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Hurricane Season Is Here?




|| By FITSNEWS || Hurricane season for the Atlantic Ocean doesn’t officially start until June 1 … but somebody forgot to tell that to an area of low pressure that’s hovering off the Florida coast.

This storm system (above) hasn’t developed tropical characteristics yet, but there’s a good chance that could change …

In fact according to the National Hurricane Center in Miami, Florida, there’s a forty percent chance these storms could develop into a cohesive tropical system over the next two days.  And if that happens, South Carolina is squarely in the “forecast track.”

Naturally, the possibility of a tropical system forming in early May must be due to “global warming,” right?  Because let’s face it … every weather reading/ phenomenon is due to global warming (according to its disciples).  And you’d better damn sure believe in global warming … or else.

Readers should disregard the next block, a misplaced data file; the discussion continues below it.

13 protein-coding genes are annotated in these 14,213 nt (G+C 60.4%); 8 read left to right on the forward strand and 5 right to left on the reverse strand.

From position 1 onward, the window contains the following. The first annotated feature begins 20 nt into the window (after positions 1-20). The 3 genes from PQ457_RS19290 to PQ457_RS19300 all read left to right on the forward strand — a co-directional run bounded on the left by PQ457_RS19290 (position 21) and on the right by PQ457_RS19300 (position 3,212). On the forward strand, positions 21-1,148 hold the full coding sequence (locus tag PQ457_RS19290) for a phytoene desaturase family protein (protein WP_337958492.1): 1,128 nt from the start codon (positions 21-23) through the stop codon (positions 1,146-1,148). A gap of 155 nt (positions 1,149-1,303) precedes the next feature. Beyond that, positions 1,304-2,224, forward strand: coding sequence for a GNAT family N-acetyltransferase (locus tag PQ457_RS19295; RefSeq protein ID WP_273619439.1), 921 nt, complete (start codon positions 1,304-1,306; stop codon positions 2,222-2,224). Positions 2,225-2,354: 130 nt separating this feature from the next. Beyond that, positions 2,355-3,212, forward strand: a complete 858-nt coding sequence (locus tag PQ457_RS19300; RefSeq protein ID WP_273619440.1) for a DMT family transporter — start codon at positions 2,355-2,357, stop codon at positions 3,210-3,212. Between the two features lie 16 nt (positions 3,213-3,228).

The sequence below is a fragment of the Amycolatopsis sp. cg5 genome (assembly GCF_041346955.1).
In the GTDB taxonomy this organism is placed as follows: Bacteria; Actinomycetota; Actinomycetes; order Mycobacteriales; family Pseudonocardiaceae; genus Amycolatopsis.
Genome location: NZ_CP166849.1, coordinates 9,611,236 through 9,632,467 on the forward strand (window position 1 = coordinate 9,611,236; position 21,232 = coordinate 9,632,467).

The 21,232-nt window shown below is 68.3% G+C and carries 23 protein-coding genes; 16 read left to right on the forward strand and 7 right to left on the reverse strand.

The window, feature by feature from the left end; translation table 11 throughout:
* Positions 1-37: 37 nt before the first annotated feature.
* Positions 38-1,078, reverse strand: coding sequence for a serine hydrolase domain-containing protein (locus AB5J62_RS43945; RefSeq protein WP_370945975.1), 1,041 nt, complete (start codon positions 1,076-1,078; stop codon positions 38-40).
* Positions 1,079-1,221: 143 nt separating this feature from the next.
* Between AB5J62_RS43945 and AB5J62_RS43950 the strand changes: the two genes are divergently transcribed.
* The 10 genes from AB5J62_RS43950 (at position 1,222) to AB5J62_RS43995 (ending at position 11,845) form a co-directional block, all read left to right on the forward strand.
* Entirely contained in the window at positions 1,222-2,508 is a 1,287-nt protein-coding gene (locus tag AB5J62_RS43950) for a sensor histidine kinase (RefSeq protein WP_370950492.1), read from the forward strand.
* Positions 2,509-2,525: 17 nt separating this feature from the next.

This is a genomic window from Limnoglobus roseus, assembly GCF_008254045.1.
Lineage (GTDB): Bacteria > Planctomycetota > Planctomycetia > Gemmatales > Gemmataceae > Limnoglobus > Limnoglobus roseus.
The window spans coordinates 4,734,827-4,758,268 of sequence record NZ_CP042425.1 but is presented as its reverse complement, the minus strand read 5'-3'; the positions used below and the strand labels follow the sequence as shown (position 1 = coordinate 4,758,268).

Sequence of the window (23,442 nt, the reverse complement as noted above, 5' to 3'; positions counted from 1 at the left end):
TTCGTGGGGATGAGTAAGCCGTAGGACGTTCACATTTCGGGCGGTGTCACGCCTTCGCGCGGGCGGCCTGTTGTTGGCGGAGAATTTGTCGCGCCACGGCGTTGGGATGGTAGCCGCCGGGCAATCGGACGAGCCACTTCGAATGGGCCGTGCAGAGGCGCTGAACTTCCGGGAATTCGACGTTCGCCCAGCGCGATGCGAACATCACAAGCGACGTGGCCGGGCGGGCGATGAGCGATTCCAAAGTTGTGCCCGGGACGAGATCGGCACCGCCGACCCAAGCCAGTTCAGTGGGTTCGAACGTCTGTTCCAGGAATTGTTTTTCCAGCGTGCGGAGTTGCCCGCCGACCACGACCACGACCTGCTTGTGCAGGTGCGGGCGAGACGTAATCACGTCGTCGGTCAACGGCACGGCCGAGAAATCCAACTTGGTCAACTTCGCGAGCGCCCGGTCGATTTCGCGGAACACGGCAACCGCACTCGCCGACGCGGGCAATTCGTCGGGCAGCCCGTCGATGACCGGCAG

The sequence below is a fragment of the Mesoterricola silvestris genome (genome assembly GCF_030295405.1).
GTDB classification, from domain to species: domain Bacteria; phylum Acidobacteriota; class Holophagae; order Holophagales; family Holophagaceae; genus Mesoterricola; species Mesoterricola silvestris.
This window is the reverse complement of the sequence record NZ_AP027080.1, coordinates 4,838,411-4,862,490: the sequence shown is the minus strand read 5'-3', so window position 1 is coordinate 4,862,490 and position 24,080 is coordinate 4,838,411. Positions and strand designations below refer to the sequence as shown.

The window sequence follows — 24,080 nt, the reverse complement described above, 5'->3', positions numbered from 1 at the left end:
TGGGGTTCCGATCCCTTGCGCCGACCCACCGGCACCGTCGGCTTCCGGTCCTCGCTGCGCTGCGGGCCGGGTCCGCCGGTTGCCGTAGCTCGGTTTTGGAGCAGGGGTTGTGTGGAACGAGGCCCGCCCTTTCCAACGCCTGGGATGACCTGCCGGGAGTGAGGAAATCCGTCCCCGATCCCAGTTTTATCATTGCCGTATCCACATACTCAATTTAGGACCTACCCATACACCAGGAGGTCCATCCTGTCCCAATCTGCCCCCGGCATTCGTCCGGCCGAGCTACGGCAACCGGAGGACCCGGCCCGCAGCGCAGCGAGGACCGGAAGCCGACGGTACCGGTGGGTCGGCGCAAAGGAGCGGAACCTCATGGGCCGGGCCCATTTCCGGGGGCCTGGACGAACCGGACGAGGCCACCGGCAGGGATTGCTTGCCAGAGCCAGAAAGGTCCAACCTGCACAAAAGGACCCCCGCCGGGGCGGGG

But wait … what about Hurricane Alice?  That system formed on December 30, 1954 and reached category one status before dissipating a week later over the Caribbean.

So … was there “global warming” in the fifties, too?

Forecasters Dr. William Gray and Phil Klotzbach released their annual predictions this week and they’re calling for a quiet 2015 season – with seven named storms, three hurricanes and one major hurricane.

Why such little activity?  As it turns out, water temperatures are running below average … although (again) we’re sure that’s the result of “global warming.”

South Carolina has seen 23 hurricane landfalls since 1893 – the most infamous being Hurricane Hugo in 1989. Fortunately the state has avoided any direct hits from major storms since then, although there have been several close calls – including Hurricane Irene in 2011.

The record for the most named storms in a given hurricane season – which technically runs from June 1 through the end of October (with a September 10 peak) – is twenty-five (set in 2005).  The record for the fewest named storms?  Four – in 1983.